Even increased competition from “better-burger” brands like Five Guys helps McDonald’s, he added.
“More premium-burger chains coming into the marketplace is good for us,” Thompson said. “Those burgers have a higher margin, and we have some of those same menu offerings, and when [other brands] advertise them, we get the benefit. We’ll manage it appropriately from a price perspective and offer it at a value proposition appropriate for us.”
Restaurant reimaging and an emphasis on value drove double-digit gains in operating profit in McDonald’s other areas of the world, Thompson and Bensen said. Upgrading the look and feel of restaurants in Europe contributed to operating-profit growth of 10 percent in constant currencies across those markets, which benefited from particularly strong sales in Russia, France and the United Kingdom.
Modernizing restaurants and promoting premium menu items has helped the brand stay positive across Europe, whose consumer confidence and unemployment vary widely from country to country, some of which are facing austerity measures.
“It’s an interesting set of markets,” Thompson said. “For our business, we just focus on being able to have value at each menu tier and innovative products, and that we’re there for our consumers from a convenience factor and base value factor.”
While many of the operators in Europe and APMEA are excited to test McCafé Frappes and Real Fruit Smoothies in their markets, the United States likely will explore importing big sellers from abroad, such as the McWraps or premium burgers like the 1955 from Europe.
“We lean on the U.S. for the beverage innovation, and we look to Europe for burger innovation,” Thompson said. “We also see great things out of Asia for chicken and snacking. You’ll see some of those come through in the U.S.”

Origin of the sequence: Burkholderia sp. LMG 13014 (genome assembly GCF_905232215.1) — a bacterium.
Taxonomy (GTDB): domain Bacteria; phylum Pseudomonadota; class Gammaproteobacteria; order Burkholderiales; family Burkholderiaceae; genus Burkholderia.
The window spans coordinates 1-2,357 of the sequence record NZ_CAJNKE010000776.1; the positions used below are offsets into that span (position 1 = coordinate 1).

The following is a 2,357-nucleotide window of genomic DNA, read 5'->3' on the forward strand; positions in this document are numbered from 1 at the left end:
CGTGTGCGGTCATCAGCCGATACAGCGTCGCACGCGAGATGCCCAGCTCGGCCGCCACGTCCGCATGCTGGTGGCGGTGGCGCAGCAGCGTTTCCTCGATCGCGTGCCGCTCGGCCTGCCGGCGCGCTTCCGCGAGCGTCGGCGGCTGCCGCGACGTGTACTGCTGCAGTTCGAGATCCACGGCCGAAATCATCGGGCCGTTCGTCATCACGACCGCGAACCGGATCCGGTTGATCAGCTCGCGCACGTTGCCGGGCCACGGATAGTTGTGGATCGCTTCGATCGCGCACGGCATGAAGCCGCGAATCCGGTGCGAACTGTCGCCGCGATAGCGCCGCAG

Operating income grew 19 percent in constant currencies in APMEA. As with competitor Yum! Brands Inc., China will fuel much of the growth in McDonald’s international business in 2011, with 175 to 200 units set to open this year.
Labor costs have inflated slightly in China this year, Bensen said, but much of the wage pressure McDonald’s feels gets offset by being able to sell to more customers with disposable income, and the brand has created value offerings at breakfast, lunch and snack times to capitalize.
“Second-quarter comps were up 14 percent in China, mostly in guest counts,” Bensen said. “Traffic is very strong there, and the key to that in a high inflationary environment is everyday value.”
Value offerings at lunch have helped stabilize sales in Australia, which experienced a dip in its economy, and Japan, where all but 17 of the system’s 3,300 restaurants are back open after March’s earthquake and tsunami.
Bensen added that emerging markets other than China would add units this year: 225 in Europe, 90 in Latin America and 450 in APMEA excluding China — including 100 in Japan, 30 in South Korea, and about 20 in Turkey, the Philippines and Malaysia.
The chain also continues to test more than 750 self-order kiosks in France, and contactless-payment systems currently working in the United Kingdom and Switzerland soon will be rolled out to the brand’s restaurants in Italy and Poland. Nearly 1,700 dessert kiosks are in place across APMEA, driving sales across multiple dayparts and snack times.
Oak Brook, Ill.-based McDonald’s operates or franchises nearly 33,000 restaurants around the world, including more than 14,000 locations in the United States.